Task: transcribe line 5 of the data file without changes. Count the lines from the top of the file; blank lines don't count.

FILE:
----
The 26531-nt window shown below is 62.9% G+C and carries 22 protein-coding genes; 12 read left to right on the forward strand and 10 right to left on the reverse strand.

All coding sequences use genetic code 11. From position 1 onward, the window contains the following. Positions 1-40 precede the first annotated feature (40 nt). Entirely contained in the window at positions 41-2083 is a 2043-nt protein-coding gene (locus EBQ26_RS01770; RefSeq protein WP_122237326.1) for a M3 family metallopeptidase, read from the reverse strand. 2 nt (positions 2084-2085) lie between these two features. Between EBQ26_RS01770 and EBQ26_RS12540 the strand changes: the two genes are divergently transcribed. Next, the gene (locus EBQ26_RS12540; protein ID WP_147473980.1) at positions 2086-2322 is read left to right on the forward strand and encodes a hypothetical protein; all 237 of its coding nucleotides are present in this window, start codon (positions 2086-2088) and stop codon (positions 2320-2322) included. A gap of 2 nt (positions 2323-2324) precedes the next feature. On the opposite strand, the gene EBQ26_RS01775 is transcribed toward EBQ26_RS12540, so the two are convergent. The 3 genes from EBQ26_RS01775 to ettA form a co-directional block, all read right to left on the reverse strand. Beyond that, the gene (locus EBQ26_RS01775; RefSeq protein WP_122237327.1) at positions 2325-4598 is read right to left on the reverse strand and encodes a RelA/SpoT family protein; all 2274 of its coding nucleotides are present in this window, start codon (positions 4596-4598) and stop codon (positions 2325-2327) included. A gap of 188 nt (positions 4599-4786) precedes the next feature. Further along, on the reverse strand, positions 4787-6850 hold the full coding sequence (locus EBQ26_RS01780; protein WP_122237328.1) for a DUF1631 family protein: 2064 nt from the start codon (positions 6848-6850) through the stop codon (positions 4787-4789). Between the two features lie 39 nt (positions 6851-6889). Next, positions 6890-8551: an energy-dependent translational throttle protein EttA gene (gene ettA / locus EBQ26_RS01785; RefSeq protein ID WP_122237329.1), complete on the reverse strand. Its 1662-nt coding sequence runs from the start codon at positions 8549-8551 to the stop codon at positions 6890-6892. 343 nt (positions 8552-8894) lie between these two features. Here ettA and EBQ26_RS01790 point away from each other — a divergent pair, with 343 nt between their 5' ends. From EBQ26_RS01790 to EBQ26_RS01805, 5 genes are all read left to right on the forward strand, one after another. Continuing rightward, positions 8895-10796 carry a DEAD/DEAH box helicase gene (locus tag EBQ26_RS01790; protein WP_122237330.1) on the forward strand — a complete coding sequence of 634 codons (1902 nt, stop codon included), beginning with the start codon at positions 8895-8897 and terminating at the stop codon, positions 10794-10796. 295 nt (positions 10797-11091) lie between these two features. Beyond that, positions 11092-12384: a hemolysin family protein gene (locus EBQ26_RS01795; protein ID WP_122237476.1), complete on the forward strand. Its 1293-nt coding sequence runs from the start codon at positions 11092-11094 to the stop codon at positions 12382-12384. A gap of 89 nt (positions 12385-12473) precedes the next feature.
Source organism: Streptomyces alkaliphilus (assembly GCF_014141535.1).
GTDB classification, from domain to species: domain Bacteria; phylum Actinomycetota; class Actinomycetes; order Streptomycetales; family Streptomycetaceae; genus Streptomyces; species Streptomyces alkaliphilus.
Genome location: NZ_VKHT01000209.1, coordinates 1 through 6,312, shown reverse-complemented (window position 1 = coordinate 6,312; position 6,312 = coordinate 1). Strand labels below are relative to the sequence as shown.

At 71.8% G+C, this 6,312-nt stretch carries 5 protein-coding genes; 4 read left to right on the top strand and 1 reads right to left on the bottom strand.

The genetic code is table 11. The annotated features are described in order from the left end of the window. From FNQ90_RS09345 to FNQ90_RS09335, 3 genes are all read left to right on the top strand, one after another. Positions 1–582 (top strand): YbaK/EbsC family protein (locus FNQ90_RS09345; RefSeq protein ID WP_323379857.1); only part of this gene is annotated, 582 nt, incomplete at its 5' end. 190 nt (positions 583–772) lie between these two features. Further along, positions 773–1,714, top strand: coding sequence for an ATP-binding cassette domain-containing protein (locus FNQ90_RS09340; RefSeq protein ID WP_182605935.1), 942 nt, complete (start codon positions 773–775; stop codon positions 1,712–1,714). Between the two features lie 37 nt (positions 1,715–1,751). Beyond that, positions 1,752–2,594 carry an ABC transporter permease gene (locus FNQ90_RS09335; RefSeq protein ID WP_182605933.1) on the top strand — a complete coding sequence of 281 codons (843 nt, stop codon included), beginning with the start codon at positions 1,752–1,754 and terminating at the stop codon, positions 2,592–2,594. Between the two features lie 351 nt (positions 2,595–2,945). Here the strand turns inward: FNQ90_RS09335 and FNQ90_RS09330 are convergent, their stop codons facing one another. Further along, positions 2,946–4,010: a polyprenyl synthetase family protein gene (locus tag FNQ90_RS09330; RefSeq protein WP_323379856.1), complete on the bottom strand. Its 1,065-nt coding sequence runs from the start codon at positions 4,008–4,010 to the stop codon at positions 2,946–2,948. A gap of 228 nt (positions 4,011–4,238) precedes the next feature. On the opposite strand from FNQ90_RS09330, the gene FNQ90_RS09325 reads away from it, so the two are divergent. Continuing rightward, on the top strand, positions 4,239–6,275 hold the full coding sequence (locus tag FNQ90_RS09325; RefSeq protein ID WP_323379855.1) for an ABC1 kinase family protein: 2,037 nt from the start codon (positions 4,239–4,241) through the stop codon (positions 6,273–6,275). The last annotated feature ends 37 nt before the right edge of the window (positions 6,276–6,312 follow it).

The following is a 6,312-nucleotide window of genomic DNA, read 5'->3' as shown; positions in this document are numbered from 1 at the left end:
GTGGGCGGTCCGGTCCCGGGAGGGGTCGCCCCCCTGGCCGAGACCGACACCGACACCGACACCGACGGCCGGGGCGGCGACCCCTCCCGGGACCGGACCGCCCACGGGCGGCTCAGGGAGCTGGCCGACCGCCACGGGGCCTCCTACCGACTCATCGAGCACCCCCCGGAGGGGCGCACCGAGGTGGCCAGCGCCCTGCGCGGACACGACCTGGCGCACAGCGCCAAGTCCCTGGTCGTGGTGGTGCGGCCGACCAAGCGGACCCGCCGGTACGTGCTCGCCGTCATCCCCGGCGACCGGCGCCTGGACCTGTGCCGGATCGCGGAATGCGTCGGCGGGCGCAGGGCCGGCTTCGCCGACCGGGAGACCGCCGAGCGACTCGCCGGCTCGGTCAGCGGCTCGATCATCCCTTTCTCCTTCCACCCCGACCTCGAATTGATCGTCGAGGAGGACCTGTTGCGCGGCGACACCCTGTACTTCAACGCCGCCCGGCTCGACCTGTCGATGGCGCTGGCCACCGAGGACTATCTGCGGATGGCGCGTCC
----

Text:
Genome location: NZ_VKHT01000209.1, coordinates 1 through 6,312, shown reverse-complemented (window position 1 = coordinate 6,312; position 6,312 = coordinate 1). Strand labels below are relative to the sequence as shown.